Violent Crime, Non Combat Death & Suicide at Fort Bragg, North Carolina (US Army)
Violent Crime, Non Combat Death & Suicide at Fort Campbell, Kentucky (US Army)
Violent Crime, Non Combat Death & Suicide at Fort Carson, Colorado (US Army)
Violent Crime, Non Combat Death & Suicide at Joint Base Lewis-McChord, Washington
Violent Crime, Non Combat Death & Suicide at Joint Base San Antonio-Fort Sam Houston, Texas
Violent Crime at Fort Wainwright, Alaska (US Army)
Violent Crime at Joint Base Elmendorf-Richardson, Alaska
A List of Soldiers Targeted & Murdered for the Servicemen’s Group Life Insurance Benefits
Rep Nikki Tsongas & Rep Mike Turner Host Educational Caucus: Improving Treatment Resources for Male Survivors of Military Sexual Trauma
An Open Letter to the Senate and House of Representatives in Support of the Military Justice Improvement Act
Letter of Support for Save Our Heroes in Our Shared Quest for Military Justice Reform & Constitutional Rights

Army Sgt. Okan Cetinbag Found Dead at Home With Gunshot Wound to Face on Joint Base Elmendorf-Richardson in Alaska; Mother Wants Answers (2014)

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Okan Murat Cetinbag, US Army

Sgt. Okan Cetinbag, 24, of Morton Grove, Illinois died on February 11, 2014 from gunshot injuries sustained on February 7th at his home on Joint Base Elmendorf-Richardson in Alaska. Sgt. Cetinbag was an infantryman with Company B, 1st Battalion, 501st Infantry Regiment. He joined the Army in January 2013, attended basic and airborne training at Fort Benning, Georgia and arrived in Alaska in June 2013. He served with the U.S. Marine Corps, including a combat tour in Afghanistan in 2010, before joining the Army. The Army reported they were investigating the case but did not appear to be cooperating with the mother of Sgt. Cetinbag who has been questioning what happened to her son. Media reports indicate that Sgt. Cetinbag was one of four servicemen from JBER found dead this month: SrA Katrina Jackson on February 15; and SSgt. Darian Miller on February 18; and SSgt. Samuel Davis on February 23.

Related Links:
JBER soldier dies due to injuries
Soldier from Chicago area dies on base in Alaska
Army probes death of Alaska-based soldier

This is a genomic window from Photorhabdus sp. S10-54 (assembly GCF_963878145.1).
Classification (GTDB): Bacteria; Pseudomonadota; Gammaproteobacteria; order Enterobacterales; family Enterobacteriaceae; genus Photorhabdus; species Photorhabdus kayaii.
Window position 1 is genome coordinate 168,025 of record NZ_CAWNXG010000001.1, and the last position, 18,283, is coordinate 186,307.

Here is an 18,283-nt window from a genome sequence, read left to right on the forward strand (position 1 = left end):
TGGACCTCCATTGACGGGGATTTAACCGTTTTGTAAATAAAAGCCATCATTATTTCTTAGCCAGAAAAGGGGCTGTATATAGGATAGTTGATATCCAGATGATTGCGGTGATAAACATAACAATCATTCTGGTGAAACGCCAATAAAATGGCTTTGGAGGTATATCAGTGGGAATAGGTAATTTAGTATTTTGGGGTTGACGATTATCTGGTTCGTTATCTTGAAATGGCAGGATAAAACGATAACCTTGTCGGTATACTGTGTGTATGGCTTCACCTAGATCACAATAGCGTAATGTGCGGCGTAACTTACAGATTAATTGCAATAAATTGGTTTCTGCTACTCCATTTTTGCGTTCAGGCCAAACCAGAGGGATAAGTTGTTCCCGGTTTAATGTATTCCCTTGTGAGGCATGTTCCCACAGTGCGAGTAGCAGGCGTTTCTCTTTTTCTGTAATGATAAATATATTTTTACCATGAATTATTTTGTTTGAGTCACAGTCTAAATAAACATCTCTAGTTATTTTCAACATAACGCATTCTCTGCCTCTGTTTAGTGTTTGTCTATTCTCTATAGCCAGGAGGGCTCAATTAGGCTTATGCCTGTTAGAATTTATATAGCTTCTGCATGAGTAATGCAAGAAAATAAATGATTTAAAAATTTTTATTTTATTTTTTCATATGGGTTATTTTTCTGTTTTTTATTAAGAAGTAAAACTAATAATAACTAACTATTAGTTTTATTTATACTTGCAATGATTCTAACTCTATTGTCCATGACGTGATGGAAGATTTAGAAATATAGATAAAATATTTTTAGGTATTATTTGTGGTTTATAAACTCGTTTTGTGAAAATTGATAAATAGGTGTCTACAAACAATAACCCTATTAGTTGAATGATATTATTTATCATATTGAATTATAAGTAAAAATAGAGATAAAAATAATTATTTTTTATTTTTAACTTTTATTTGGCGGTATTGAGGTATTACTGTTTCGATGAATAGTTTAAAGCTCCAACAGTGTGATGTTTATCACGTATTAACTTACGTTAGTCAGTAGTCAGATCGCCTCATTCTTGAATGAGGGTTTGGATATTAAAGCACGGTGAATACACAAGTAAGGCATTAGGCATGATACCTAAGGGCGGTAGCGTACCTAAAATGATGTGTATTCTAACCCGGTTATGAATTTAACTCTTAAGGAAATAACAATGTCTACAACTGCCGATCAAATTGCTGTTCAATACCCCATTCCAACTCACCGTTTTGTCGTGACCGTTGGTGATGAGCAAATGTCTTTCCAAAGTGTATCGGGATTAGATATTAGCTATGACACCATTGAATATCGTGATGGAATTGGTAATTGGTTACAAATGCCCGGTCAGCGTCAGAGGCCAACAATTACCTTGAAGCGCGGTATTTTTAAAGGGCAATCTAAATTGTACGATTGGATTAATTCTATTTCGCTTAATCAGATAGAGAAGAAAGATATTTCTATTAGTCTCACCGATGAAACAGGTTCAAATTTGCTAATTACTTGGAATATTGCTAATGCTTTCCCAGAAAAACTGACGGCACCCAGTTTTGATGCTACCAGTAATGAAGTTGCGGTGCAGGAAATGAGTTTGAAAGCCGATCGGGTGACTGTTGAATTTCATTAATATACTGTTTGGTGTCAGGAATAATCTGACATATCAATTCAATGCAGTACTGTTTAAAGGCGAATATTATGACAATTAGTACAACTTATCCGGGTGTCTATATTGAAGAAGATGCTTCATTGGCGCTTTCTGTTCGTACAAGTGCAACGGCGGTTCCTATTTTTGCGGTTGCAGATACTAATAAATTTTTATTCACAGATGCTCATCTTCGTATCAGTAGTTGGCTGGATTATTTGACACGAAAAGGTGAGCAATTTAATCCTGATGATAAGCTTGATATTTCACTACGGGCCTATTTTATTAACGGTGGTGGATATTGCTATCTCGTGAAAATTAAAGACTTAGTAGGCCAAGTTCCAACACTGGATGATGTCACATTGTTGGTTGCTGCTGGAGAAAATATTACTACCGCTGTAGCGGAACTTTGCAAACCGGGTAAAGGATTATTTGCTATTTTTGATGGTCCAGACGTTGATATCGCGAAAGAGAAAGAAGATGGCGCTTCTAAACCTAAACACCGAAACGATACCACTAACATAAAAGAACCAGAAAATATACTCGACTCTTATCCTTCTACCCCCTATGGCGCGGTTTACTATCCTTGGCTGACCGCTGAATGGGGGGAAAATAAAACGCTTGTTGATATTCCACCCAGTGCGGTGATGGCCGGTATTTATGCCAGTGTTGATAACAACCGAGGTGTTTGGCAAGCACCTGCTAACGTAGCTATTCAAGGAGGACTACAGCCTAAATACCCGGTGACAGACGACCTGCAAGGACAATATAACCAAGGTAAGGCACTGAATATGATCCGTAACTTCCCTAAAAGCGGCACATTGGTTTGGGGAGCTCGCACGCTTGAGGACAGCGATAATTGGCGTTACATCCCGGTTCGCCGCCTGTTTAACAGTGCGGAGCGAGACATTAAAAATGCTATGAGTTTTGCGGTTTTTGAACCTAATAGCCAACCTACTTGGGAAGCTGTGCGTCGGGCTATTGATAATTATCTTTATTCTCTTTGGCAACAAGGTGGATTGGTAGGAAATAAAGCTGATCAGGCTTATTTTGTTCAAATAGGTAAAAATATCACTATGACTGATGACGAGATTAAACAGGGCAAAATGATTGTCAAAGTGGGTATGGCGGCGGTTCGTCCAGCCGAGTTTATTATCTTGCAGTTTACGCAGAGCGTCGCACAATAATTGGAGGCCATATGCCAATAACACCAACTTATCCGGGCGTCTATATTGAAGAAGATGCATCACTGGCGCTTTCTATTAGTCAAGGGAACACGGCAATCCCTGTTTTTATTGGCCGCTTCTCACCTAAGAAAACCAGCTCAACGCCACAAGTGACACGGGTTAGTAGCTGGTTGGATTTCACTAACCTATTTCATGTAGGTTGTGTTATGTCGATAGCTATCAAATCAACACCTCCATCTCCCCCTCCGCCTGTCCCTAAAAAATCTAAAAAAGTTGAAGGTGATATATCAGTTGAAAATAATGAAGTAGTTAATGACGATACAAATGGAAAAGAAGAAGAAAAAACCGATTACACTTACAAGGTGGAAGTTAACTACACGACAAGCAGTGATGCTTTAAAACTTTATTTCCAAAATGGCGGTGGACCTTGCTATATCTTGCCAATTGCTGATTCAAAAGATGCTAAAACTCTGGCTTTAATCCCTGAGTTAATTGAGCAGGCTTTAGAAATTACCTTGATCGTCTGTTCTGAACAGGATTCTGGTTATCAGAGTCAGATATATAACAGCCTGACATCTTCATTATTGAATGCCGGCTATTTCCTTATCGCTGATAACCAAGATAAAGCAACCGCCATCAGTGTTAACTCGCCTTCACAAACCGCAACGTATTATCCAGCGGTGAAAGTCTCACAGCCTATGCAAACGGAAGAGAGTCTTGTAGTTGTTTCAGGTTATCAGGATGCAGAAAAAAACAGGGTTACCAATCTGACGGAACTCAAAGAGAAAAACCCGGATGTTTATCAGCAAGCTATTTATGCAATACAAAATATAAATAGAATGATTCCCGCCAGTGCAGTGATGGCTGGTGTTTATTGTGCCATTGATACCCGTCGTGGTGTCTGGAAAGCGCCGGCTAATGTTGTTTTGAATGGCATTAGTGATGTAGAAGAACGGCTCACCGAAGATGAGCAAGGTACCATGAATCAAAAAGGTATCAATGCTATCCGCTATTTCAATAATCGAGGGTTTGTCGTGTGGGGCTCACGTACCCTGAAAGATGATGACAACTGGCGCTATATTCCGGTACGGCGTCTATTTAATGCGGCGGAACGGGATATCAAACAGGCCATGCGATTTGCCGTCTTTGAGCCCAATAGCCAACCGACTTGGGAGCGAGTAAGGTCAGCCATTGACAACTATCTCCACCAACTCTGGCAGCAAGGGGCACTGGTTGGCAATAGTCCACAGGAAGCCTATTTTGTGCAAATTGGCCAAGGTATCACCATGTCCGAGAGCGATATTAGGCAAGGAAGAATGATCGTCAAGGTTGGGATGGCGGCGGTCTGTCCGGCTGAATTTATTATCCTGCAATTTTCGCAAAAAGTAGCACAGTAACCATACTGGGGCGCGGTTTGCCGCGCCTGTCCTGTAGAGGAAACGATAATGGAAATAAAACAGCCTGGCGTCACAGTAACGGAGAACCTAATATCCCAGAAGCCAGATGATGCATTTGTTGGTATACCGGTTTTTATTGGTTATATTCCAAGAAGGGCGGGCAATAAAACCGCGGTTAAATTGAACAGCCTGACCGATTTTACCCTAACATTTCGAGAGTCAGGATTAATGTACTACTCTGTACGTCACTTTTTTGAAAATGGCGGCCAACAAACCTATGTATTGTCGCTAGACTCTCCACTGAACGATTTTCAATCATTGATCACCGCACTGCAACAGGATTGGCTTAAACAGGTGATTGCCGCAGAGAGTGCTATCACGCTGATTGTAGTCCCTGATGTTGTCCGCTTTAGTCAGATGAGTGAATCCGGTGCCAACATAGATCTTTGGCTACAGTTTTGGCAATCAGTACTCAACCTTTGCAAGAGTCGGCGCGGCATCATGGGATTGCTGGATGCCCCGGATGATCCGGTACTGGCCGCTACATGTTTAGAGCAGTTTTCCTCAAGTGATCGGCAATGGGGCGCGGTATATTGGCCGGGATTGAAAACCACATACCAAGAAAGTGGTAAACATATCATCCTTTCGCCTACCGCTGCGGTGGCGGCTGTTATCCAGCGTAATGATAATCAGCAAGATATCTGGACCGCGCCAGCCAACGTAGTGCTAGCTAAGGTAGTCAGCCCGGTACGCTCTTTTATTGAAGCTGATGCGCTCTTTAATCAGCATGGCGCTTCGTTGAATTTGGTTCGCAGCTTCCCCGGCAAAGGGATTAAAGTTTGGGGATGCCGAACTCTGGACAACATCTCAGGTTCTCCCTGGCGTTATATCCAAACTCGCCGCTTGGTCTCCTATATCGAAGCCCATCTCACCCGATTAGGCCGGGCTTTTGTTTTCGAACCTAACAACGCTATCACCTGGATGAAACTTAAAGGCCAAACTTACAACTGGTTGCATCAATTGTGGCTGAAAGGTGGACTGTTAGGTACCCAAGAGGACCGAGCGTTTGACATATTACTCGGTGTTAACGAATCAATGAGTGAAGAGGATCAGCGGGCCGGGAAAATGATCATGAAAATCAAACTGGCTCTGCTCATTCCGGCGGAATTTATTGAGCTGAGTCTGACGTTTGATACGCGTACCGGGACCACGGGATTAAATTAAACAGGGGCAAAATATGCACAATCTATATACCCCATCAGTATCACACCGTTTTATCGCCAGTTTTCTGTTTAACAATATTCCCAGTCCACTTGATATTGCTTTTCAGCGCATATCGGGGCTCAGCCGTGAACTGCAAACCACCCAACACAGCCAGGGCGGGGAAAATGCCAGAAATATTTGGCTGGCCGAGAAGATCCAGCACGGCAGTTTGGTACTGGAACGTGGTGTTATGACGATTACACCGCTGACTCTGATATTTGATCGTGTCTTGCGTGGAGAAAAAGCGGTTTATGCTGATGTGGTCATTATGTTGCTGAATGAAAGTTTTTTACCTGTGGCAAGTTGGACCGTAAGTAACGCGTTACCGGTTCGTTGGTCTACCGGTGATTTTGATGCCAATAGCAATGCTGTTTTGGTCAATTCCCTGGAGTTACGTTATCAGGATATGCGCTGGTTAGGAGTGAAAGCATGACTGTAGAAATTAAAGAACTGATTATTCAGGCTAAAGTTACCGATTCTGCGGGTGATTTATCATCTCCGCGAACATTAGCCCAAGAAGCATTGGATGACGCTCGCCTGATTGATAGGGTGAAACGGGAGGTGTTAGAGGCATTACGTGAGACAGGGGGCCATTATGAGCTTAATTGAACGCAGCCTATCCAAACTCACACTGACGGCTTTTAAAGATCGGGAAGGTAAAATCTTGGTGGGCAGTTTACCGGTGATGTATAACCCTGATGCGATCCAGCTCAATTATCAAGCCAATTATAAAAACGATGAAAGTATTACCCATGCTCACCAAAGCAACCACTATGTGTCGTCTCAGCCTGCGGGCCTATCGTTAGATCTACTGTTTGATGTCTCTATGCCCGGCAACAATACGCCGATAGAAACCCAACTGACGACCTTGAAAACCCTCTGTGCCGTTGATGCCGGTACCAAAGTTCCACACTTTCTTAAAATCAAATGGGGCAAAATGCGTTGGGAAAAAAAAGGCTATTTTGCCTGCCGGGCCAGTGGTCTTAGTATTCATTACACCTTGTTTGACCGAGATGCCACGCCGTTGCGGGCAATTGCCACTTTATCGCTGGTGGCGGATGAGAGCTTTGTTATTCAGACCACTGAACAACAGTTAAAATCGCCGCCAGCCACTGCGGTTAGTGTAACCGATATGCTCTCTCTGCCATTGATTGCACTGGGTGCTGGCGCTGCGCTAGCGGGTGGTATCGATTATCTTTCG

Army probes death of soldier at JBER
Army Probes Death Of Alaska-Based Soldier From Chicago Area
Soldier’s fatal injuries at JBER home being investigated
JBER Soldier’s Fatal Home Injuries Under Investigation
US Army Investigating Death of Morton Grove Soldier Sgt. Okan Murat Cetinbag
Army investigating mysterious death of soldier found unconscious at home just minutes after kissing his wife and daughter goodbye for a night out with his colleagues
‘There is a cover-up’: Mother of Army soldier who died after being shot in the face at home he shared with his wife and six other colleagues claims authorities are hiding something
Soldier’s death marks fourth JBER fatality in a month
JBER airman’s passing marks fourth death in February
Mother Says Army Is Covering Up How Her Son Was Killed


Sgt. Okan Cetinbag was shot in the face at his home on an Alaska Army base. There were six colleagues in the house that day, plus Okan’s wife and young daughter. His mother believes they know what happened and are not telling authorities. -WGN News

Ashley Ard, US Army, Left Newborn Baby in Park to Die (2013)

Ashley Ard, Army

*Outcome of case is unknown at this time.

Police: Soldier mom left newborn in park to die
Grand jury indicts mother of dead newborn
Alaska soldier charged with murder in newborn’s death
Soldier originally from Portsmouth charged with murder in newborn’s death in Alaska
JBER Soldier Accused in Newborn’s Death Makes 1st Court Appearance
In case of abandoned newborn, mom pleads not guilty to murder
JBER soldier pleads not guilty to 2nd-degree murder
Alaska soldier pleads not guilty in newborn’s death
After abandoned baby’s death, state invests in spreading word about “safe surrender” law

August: U.S. Department of Defense Casualties Report (2009)

Department of Defense

08/31/2009:  DoD Identifies Army Casualties: Jason Dahlke, 29, and Eric Hario, 19, Afghanistan, Hunter Army Airfield, Georgia

08/31/2009:  DoD Identifies Army Casualty: Abraham Wheeler III, 22, Afghanistan, Fort Drum, New York

08/29/2009:  DoD Identifies Army Casualties: Earl Werner, 38, and Taylor Marks, 19, Iraq, Oregon Army National Guard

08/28/2009:  DoD Identifies Army Casualty: Kurt Curtiss, 27, Afghanistan, Fort Richardson, Alaska

08/28/2009:  DoD Identifies Army Casualty: Matthew Wildes, 18, Afghanistan, Fort Carson, Colorado

08/27/2009:  DoD Identifies Army Casualties: John Hallett III, 30, Cory Jenkins, 30, Ronald Sawyer, 38, and Dennis Williams, 24, Afghanistan, Fort Lewis, Washington

08/27/2009:  DoD Identifies Marine Casualty: Donald Hogan, 20, Afghanistan, Camp Pendleton, California

08/26/2009:  DoD Identifies Army Casualty: Darby Morin, 25, NCD, Afghanistan, Fort Drum, New York

08/25/2009:  DoD Identifies Army Casualty: Joseph Fortin, 22, Iraq, Fort Hood, Texas